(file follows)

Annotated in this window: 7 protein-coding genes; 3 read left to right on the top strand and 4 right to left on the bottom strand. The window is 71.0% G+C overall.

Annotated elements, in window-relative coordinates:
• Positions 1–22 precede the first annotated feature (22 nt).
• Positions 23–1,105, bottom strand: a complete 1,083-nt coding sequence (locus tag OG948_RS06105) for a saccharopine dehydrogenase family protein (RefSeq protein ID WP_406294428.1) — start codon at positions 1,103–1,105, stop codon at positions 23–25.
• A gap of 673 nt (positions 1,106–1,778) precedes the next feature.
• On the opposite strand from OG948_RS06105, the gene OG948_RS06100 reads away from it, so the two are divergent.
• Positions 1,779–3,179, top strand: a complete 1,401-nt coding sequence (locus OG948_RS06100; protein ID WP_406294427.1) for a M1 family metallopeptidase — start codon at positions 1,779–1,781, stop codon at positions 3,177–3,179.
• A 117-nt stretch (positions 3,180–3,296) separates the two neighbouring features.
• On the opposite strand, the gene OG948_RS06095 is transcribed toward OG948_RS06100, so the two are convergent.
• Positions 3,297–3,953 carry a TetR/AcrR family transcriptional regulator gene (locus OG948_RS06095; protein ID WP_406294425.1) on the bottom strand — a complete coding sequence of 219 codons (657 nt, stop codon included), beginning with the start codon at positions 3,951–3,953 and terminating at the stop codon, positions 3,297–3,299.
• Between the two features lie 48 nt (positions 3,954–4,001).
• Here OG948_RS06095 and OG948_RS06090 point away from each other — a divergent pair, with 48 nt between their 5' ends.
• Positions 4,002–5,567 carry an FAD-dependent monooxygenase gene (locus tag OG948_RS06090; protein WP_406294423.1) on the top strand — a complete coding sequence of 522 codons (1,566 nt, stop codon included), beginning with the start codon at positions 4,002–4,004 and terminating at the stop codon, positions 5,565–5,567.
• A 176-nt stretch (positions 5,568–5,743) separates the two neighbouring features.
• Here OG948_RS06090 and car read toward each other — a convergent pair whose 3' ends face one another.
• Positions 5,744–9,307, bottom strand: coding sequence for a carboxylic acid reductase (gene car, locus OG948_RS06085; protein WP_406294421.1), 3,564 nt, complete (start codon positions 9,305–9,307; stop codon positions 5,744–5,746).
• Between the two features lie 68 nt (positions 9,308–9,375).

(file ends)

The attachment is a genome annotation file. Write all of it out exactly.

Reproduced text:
Annotated in this window: 7 protein-coding genes; 3 read left to right on the top strand and 4 right to left on the bottom strand. The window is 71.0% G+C overall.

Annotated elements, in window-relative coordinates:
• Positions 1–22 precede the first annotated feature (22 nt).
• Positions 23–1,105, bottom strand: a complete 1,083-nt coding sequence (locus tag OG948_RS06105) for a saccharopine dehydrogenase family protein (RefSeq protein ID WP_406294428.1) — start codon at positions 1,103–1,105, stop codon at positions 23–25.
• A gap of 673 nt (positions 1,106–1,778) precedes the next feature.
• On the opposite strand from OG948_RS06105, the gene OG948_RS06100 reads away from it, so the two are divergent.
• Positions 1,779–3,179, top strand: a complete 1,401-nt coding sequence (locus OG948_RS06100; protein ID WP_406294427.1) for a M1 family metallopeptidase — start codon at positions 1,779–1,781, stop codon at positions 3,177–3,179.
• A 117-nt stretch (positions 3,180–3,296) separates the two neighbouring features.
• On the opposite strand, the gene OG948_RS06095 is transcribed toward OG948_RS06100, so the two are convergent.
• Positions 3,297–3,953 carry a TetR/AcrR family transcriptional regulator gene (locus OG948_RS06095; protein ID WP_406294425.1) on the bottom strand — a complete coding sequence of 219 codons (657 nt, stop codon included), beginning with the start codon at positions 3,951–3,953 and terminating at the stop codon, positions 3,297–3,299.
• Between the two features lie 48 nt (positions 3,954–4,001).
• Here OG948_RS06095 and OG948_RS06090 point away from each other — a divergent pair, with 48 nt between their 5' ends.
• Positions 4,002–5,567 carry an FAD-dependent monooxygenase gene (locus tag OG948_RS06090; protein WP_406294423.1) on the top strand — a complete coding sequence of 522 codons (1,566 nt, stop codon included), beginning with the start codon at positions 4,002–4,004 and terminating at the stop codon, positions 5,565–5,567.
• A 176-nt stretch (positions 5,568–5,743) separates the two neighbouring features.
• Here OG948_RS06090 and car read toward each other — a convergent pair whose 3' ends face one another.
• Positions 5,744–9,307, bottom strand: coding sequence for a carboxylic acid reductase (gene car, locus OG948_RS06085; protein WP_406294421.1), 3,564 nt, complete (start codon positions 9,305–9,307; stop codon positions 5,744–5,746).
• Between the two features lie 68 nt (positions 9,308–9,375).